NEW DELHI: It's indeed rocket science. And Tessy Thomas is going great guns at unravelling all its complexities. Though women and nuclear-capable ballistic missiles usually don't go together, Thomas is systematically breaking all glass ceilings in the avowedly male bastion of `strategic weapons'.
Thomas has now been appointed the project director (mission) of India's most ambitious missile, Agni-V, with a strike range of 5,000-km, which is slated to be tested for the first time next year.
Thomas, 46, was made the project director of the new advanced version of the 2,500-km Agni-II missile last year after she played a crucial role in the successful firing of the 3,500-km range Agni-III missile as an associate project director, as reported by TOI earlier.
Now, she has added another feather to her cap by being assigned to Agni-V, the test-firing of which will propel India towards having potent ICBM (intercontinental ballistic missile) capabilities, largely the preserve of the Big-5 countries till now.
Thomas, contacted by TOI on Tuesday, was reluctant to talk till she `had clearance from the top'. Overall Agni programme director, Avinash Chander, however, was full of praise for her. "She is one of the key members of the entire Agni programme,'' he said.
"The designer for the missile guidance systems, among other things, she is one of the most dedicated scientists in our team. She finds solutions to problems,'' he added.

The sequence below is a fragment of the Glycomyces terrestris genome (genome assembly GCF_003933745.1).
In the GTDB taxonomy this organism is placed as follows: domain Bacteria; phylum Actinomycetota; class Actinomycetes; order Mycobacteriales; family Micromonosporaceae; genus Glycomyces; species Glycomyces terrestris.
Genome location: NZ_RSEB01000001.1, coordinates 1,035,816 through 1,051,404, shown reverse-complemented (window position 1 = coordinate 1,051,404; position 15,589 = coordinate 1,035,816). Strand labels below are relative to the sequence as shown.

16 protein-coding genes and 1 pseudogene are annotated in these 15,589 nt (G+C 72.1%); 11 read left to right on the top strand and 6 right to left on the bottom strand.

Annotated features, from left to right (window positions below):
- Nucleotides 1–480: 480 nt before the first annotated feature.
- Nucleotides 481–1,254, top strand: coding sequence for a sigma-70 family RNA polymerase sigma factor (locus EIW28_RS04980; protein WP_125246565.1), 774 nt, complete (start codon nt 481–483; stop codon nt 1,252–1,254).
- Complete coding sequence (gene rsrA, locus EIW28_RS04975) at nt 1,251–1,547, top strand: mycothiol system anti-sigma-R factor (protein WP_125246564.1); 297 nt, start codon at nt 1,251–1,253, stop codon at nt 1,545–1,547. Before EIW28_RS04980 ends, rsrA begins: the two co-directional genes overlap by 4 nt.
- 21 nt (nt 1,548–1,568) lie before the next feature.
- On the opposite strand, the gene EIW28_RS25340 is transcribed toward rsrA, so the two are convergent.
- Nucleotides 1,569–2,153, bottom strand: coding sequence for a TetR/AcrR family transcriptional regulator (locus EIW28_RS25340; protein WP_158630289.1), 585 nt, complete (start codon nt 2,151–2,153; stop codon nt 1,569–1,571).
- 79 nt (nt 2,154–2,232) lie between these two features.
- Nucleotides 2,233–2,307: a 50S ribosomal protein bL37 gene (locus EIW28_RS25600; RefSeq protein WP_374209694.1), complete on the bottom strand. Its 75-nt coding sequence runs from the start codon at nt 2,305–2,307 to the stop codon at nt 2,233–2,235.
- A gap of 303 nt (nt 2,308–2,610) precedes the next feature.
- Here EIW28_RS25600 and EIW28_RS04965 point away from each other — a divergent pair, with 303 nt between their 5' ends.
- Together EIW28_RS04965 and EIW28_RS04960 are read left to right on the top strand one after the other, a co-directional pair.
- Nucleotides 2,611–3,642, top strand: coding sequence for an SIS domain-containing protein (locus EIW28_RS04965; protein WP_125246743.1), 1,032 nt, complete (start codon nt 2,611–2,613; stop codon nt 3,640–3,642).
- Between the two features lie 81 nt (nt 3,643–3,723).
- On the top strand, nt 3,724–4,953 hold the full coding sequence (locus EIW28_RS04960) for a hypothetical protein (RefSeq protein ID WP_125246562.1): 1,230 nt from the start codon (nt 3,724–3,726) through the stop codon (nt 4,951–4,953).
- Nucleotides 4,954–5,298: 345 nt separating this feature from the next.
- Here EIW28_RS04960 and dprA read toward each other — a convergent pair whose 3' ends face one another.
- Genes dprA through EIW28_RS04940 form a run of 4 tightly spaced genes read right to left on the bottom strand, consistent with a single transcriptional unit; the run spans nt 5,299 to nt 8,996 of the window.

A B.Tech from Thrissur Engineering College, Calicut, and M.Tech from Pune-based Defence Institute of Advanced Technologies, Thomas is an expert on `solid system propellants' which fuel the Agni missiles.
Based at the Advanced Systems Laboratory in Hyderabad, Thomas has been associated with the Agni programme for around two decades now. Her fascination for `rockets' began with the Apollo moon missions when she was in school at Alappuzha in Kerala.
The dream turned to reality when this `missile woman' was assigned to the Agni programme soon after joining DRDO in 1988 by the original `missile man', former President APJ Abdul Kalam. There are around 20 other women scientists working on the Agni programme but Thomas is the first to become a project director of an Agni system.
The work on the solid-fuelled Agni-V basically revolves around incorporating a third composite stage in the two-stage Agni-III, along with some advanced technologies like ring laser gyroscope and accelerator for navigation and guidance.
The endeavour is to ensure that Agni-V, for which the government has sanctioned around Rs 2,500 crore, is also a canister-launch missile system to ensure it has the requisite operational flexibility to be fired from any part of the country. It will be slightly short of true ICBMs, which have ranges in excess of 5,500 km, but enough to take care of existing `threat perceptions'.